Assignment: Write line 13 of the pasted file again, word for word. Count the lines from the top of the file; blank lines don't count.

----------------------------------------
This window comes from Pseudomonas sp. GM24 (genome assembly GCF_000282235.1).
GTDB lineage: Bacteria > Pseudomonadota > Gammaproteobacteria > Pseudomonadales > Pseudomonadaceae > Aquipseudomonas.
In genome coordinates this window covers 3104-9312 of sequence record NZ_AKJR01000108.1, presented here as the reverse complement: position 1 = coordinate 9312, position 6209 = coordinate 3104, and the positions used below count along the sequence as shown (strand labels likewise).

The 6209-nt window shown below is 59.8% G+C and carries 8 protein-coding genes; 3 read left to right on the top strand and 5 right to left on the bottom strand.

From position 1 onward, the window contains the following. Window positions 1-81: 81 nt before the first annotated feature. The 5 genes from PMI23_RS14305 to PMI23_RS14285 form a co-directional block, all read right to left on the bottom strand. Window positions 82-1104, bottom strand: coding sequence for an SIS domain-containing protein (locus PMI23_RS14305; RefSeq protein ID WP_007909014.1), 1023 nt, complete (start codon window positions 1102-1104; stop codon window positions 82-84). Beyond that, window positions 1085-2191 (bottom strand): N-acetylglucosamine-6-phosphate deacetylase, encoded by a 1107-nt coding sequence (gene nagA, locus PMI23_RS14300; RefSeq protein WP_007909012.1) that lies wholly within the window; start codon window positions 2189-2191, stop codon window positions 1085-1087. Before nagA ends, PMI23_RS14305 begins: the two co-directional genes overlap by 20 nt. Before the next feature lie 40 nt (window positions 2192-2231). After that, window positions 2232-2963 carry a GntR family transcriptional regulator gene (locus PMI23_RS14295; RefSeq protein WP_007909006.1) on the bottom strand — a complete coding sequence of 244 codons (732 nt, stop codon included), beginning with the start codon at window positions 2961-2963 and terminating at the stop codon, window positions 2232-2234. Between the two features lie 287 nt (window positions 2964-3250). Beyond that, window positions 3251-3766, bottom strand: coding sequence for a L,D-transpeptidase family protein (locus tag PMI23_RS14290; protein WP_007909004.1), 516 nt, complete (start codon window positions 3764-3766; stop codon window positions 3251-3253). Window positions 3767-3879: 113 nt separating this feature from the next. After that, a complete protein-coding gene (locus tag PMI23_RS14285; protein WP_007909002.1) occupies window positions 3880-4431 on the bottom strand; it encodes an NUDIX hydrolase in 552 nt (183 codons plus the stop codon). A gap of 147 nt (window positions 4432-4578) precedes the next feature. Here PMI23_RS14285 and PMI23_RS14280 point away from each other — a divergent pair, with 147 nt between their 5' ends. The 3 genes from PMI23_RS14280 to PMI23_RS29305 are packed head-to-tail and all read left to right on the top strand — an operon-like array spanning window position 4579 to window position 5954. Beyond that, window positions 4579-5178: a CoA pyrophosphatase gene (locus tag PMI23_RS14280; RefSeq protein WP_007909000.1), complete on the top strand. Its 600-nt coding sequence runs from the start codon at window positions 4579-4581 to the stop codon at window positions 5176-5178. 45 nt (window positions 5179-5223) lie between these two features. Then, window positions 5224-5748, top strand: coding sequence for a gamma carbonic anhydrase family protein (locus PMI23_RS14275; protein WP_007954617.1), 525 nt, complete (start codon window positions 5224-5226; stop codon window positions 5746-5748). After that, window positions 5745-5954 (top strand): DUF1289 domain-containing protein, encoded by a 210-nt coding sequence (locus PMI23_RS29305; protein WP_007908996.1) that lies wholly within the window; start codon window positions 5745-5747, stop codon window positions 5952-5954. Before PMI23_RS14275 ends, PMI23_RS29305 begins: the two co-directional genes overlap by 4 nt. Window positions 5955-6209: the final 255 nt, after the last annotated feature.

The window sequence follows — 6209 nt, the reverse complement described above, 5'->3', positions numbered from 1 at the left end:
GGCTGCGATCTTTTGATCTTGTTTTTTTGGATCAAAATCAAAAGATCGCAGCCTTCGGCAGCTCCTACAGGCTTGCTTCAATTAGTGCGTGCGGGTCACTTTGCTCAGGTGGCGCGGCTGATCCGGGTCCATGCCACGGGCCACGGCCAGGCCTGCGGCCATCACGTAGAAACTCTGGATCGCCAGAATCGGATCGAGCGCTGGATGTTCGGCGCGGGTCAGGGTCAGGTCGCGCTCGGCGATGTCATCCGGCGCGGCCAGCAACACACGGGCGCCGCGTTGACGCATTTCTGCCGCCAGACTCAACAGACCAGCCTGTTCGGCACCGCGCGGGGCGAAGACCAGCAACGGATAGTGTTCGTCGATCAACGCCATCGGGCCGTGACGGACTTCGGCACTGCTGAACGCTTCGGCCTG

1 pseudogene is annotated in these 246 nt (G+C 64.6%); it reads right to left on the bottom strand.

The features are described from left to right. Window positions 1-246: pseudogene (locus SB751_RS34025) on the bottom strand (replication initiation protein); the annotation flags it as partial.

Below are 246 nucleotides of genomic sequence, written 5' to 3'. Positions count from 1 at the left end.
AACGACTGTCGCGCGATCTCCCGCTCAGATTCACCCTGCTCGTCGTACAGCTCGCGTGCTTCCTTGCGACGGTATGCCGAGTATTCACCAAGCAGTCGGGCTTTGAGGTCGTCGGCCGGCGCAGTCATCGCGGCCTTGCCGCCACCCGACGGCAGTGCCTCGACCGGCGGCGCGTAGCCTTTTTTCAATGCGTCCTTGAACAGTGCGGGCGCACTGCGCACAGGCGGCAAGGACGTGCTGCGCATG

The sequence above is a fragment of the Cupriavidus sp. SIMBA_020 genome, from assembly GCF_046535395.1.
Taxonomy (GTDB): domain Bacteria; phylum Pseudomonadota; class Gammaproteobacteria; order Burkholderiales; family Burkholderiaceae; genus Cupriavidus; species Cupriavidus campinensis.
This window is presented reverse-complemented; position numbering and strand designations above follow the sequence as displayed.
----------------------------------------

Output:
Taxonomy (GTDB): domain Bacteria; phylum Pseudomonadota; class Gammaproteobacteria; order Burkholderiales; family Burkholderiaceae; genus Cupriavidus; species Cupriavidus campinensis.